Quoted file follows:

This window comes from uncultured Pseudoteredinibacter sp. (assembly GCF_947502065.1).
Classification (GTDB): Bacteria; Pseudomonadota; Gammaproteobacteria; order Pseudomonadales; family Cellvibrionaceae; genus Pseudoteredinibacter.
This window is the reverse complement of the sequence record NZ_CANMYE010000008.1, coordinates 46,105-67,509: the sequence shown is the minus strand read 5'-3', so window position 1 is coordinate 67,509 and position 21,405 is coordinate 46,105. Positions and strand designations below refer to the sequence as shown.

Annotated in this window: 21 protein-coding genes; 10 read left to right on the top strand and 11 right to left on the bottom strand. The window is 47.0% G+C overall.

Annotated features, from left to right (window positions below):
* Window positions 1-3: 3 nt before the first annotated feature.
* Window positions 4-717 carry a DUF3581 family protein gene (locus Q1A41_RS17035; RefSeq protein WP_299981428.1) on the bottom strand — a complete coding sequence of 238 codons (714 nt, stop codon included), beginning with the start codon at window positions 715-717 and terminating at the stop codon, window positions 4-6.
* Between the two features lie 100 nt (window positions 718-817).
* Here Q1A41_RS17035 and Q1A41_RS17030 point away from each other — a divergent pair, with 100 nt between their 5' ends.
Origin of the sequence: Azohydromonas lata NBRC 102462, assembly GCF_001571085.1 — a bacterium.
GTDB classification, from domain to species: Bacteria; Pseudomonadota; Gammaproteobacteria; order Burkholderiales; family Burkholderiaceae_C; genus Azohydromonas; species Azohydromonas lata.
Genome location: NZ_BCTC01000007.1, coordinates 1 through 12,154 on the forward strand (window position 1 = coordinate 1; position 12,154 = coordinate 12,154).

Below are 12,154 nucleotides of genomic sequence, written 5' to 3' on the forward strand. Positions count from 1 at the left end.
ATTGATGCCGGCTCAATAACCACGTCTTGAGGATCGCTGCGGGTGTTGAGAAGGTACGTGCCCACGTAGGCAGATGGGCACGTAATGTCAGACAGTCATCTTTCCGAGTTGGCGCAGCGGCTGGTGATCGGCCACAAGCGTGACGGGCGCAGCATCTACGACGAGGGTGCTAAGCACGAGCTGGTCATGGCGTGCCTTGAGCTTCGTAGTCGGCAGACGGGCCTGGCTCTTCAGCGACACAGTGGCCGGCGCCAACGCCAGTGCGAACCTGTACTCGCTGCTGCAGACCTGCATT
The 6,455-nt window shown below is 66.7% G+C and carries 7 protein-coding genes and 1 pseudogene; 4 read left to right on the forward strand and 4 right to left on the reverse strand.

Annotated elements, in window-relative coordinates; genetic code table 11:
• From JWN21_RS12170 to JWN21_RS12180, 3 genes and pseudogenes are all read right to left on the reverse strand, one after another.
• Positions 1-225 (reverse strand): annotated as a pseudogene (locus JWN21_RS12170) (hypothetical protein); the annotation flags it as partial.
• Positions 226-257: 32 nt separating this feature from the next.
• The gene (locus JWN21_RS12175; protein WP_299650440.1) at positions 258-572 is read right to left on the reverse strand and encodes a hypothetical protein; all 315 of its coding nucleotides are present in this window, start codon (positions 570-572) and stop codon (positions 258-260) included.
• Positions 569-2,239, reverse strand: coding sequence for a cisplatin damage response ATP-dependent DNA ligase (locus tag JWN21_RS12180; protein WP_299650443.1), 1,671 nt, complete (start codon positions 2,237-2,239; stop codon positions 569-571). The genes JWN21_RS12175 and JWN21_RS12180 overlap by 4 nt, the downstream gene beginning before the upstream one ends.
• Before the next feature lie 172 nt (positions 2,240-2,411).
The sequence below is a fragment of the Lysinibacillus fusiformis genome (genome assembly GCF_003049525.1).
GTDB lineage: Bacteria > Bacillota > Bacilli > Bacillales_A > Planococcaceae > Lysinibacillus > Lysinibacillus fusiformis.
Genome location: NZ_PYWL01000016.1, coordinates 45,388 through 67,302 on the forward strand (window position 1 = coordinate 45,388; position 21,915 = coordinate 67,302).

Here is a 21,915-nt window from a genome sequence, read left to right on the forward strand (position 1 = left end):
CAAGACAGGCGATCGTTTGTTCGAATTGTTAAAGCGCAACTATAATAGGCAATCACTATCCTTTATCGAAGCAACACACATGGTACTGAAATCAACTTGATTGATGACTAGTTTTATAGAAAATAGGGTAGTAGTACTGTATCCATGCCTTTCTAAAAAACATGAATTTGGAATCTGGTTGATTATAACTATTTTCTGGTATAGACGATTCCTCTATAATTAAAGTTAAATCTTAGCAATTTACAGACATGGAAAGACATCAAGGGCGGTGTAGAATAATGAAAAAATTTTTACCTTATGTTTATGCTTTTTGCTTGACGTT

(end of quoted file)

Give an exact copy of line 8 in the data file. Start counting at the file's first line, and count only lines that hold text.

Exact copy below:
* Between the two features lie 100 nt (window positions 718-817).